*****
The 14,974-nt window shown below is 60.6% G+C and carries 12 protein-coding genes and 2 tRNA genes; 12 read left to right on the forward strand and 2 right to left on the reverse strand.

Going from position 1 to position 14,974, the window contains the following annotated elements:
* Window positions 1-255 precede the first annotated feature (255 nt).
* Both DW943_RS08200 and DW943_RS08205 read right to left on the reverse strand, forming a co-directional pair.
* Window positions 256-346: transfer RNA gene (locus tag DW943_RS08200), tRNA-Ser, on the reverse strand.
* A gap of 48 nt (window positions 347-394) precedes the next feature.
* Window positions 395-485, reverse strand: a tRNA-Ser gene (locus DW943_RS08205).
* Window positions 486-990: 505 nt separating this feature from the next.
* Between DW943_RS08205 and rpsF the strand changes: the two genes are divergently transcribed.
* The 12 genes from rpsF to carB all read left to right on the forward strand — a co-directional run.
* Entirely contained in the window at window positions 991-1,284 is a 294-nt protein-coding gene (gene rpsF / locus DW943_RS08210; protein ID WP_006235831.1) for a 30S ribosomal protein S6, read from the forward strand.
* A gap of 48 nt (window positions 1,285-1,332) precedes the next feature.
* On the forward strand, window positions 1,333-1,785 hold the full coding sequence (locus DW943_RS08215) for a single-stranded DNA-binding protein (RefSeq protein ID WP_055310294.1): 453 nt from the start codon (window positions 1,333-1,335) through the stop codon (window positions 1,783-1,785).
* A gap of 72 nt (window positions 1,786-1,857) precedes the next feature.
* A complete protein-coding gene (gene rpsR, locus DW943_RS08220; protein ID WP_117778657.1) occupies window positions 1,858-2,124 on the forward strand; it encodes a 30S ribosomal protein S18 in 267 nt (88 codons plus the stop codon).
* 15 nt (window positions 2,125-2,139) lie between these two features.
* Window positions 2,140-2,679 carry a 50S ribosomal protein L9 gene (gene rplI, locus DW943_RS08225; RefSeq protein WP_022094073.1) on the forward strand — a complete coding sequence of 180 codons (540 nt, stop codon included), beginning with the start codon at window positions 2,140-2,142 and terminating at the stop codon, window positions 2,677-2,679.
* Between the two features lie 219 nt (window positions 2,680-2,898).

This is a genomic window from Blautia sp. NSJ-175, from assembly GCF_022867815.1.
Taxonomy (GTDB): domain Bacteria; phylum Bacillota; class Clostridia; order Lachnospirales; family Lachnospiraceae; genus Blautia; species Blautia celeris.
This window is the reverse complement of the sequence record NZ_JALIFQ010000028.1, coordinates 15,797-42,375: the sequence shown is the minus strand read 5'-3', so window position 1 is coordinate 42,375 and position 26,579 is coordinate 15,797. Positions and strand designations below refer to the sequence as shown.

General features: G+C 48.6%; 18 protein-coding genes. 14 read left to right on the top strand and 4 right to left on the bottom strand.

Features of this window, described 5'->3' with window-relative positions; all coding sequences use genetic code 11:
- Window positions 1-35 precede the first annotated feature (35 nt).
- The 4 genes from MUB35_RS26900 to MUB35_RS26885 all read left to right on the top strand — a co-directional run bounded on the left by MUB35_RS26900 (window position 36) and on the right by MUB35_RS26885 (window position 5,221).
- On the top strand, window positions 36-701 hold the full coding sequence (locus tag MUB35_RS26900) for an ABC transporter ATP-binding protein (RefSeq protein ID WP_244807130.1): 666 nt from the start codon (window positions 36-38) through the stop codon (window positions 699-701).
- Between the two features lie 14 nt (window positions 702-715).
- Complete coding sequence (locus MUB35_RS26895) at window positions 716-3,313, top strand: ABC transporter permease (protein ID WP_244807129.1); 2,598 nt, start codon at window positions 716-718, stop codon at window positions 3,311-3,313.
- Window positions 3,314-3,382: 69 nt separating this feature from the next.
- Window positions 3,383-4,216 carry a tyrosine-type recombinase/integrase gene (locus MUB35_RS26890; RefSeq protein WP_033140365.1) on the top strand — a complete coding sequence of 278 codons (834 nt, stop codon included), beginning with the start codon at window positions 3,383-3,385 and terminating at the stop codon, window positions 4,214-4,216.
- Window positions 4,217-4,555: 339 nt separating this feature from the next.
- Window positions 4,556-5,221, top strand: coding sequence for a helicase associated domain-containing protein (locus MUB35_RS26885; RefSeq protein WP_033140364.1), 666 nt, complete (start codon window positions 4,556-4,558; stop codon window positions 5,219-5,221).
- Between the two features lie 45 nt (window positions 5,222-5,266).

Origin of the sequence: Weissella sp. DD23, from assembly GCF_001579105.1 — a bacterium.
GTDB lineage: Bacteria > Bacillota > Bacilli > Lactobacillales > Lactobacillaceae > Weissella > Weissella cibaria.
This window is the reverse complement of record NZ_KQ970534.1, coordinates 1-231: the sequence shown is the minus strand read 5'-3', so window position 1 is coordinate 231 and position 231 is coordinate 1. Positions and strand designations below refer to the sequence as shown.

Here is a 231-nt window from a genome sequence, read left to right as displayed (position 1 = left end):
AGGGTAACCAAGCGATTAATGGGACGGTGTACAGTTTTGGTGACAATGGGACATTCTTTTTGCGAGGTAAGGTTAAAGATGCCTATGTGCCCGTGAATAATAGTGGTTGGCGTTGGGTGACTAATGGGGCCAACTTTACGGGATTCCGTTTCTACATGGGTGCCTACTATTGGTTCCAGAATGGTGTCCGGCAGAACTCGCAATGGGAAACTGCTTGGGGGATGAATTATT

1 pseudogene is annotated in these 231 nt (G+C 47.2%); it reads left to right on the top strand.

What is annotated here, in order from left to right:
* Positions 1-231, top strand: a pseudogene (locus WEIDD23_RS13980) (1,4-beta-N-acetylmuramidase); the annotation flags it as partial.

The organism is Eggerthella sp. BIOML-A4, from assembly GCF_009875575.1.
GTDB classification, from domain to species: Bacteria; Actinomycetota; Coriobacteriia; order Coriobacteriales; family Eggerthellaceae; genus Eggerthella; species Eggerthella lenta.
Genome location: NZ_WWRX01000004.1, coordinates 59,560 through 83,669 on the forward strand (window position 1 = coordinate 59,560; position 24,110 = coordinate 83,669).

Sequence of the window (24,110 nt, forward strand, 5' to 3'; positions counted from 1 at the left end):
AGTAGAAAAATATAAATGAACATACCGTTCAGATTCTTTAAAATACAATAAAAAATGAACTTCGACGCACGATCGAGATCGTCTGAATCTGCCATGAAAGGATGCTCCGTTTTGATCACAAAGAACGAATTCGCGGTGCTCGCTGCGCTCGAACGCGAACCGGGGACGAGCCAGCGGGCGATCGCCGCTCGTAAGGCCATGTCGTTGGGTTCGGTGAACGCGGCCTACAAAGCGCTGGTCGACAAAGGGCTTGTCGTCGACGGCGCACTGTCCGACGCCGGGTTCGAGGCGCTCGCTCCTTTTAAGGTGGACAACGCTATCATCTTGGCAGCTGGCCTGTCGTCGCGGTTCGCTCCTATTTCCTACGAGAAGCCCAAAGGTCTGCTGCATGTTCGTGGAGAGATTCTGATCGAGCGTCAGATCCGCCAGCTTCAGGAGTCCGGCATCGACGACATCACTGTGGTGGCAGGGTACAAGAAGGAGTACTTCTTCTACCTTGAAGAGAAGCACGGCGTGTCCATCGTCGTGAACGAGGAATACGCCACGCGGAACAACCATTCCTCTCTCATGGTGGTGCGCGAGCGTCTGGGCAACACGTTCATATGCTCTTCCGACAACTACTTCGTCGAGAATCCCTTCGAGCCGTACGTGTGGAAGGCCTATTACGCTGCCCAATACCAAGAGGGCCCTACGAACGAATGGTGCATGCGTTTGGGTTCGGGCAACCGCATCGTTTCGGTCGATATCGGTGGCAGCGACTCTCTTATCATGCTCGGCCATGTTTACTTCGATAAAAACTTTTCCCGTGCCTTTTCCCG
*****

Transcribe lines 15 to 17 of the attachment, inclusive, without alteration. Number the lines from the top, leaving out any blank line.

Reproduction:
* A complete protein-coding gene (gene rpsR, locus DW943_RS08220; protein ID WP_117778657.1) occupies window positions 1,858-2,124 on the forward strand; it encodes a 30S ribosomal protein S18 in 267 nt (88 codons plus the stop codon).
* 15 nt (window positions 2,125-2,139) lie between these two features.
* Window positions 2,140-2,679 carry a 50S ribosomal protein L9 gene (gene rplI, locus DW943_RS08225; RefSeq protein WP_022094073.1) on the forward strand — a complete coding sequence of 180 codons (540 nt, stop codon included), beginning with the start codon at window positions 2,140-2,142 and terminating at the stop codon, window positions 2,677-2,679.